Just Add Water
by Ed Taylor
August 1, 2011
The market is brimming with water treatment products that many customers just donít understand. Retailers can help turn the tide, while generating sales.



If I had to pick the category of products that most baffles consumers, it would be water treatment products. After chloramine removers, which are the tip of the iceberg, no one seems to have a clue what any of these mystical treatments are good for. What this means for retailers is that employees must be knowledgeable when it comes to the different functions of these products. Retailers will not sell many water conditioning items if their clerks don’t recommend them to people.

If you are blowing dust off the shelves on this aisle, it is time to upgrade your approach to selling these products and to make sure you have a comprehensive assortment that meets customers’ various needs.

There are many water treatment products on the market these days that perform a variety of  functions. Retailers have two choices when shelving these items: merchandise them by brand or by function. I recommend grouping water treatment items by function. This approach simplifies the selection process for customers and allows employees to easily demonstrate the various choices. 

Medications are an important segment of the water-treatment product category and selling them requires that retailers understand these products. Stores should have at least one employee who is the “go-to” person for advice on these products. This person should be actively keeping fish and have a thorough knowledge of fish types, and their care and maintenance.

There are only two types of ailments customers generally have to treat: parasitic infections and bacterial (fungal) infections. Most products are geared at treating one or the other of these problems. Still, people seeking treatment for their fish must accept the fact that diagnosing health problems is an inexact science, and there is no guarantee of a cure. If you encourage water changes, the chances for success should be greatly increased.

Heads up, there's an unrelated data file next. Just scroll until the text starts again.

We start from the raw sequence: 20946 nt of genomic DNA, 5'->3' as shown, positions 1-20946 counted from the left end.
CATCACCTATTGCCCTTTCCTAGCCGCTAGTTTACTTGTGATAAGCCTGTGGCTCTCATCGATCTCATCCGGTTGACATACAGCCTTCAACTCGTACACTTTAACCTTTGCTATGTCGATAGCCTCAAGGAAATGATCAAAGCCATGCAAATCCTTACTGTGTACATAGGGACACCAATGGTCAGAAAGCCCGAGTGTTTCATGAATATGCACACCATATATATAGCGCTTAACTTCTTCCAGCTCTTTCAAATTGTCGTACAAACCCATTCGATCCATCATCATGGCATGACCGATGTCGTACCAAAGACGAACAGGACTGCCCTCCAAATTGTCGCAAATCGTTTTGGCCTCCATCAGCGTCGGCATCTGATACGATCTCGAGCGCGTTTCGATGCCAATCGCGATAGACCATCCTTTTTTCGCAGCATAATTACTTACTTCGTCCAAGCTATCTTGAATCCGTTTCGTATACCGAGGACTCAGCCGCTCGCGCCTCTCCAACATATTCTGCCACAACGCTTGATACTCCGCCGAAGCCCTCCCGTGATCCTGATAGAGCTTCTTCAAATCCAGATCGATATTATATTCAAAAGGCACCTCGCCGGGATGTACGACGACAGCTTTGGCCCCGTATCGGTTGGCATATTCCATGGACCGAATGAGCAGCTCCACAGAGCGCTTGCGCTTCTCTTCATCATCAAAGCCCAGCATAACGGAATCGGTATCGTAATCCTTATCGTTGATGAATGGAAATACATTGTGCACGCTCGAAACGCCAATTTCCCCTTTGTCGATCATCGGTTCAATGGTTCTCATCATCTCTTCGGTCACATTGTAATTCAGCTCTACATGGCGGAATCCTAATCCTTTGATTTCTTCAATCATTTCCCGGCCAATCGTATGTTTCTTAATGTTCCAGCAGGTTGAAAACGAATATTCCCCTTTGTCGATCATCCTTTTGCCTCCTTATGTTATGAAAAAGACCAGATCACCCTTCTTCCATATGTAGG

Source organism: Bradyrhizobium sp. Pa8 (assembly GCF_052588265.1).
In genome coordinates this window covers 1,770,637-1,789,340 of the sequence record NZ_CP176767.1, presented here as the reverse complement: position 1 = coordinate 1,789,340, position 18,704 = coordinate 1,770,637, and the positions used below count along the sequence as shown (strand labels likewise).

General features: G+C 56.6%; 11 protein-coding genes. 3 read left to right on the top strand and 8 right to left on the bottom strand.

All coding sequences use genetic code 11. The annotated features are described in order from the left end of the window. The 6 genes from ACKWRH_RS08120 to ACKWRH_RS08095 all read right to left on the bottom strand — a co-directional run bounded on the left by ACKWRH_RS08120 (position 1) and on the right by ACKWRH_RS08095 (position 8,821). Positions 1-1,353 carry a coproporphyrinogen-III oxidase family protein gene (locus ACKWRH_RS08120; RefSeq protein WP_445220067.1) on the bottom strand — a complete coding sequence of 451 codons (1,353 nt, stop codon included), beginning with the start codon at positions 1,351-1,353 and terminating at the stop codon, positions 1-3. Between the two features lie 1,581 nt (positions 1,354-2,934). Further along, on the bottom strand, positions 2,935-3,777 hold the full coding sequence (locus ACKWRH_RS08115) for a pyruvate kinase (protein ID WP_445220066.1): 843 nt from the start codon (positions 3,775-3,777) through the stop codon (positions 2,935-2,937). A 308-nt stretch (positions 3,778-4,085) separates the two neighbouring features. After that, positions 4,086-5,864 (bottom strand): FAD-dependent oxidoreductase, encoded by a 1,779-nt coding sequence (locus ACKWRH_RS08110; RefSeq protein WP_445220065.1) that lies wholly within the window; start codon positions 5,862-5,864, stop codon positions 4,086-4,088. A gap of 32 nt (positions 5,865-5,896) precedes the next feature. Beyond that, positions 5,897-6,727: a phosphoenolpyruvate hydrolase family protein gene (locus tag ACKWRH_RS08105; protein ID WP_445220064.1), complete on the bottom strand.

I have always been an enthusiastic supporter of frequent partial water changess (FPWC). As long as the water you are putting in the aquarium is better than the water already present, how can you go wrong? I advise customers to perform a FPWC before adding medications and suggest they do a follow-up water change 48 hours later to remove any toxic byproducts generated by the treatment. Many customers are willing to spend money on water treatments but don’t want to be bothered with critical maintenance procedures, but there are plenty of products to recommend to people who are willing. However, there is some information these customers need to be armed with first.

If you live in an area serviced by numerous municipal water systems, you should be aware that no two water resources are identical. Water from a township, county, city or state next to you can be very different, chemically, from yours. This presents challenges when dealing with customers. I frequently ask people where they live. Once I explain my query, they are surprised that water can vary so much in a metro area. It always pays to ask your water provider for a complete analysis of the water it treats and distributes. The picture is even more complicated for customers living in rural areas where there is no public water company and  water resources can differ significantly even between next-door neighbors.

In the northeast, the most common problem is a tendency for the pH of the water to drop dramatically after a few days. This is due to a lack of buffering minerals in the water. In other words, the water is too soft for most fish. It will need to be buffered with a product that can raise the pH and the general hardness. Often, the best solution is an item intended for use in marine tanks. Otherwise, the consumer may be constantly adding chemicals that only provide a temporary remedy.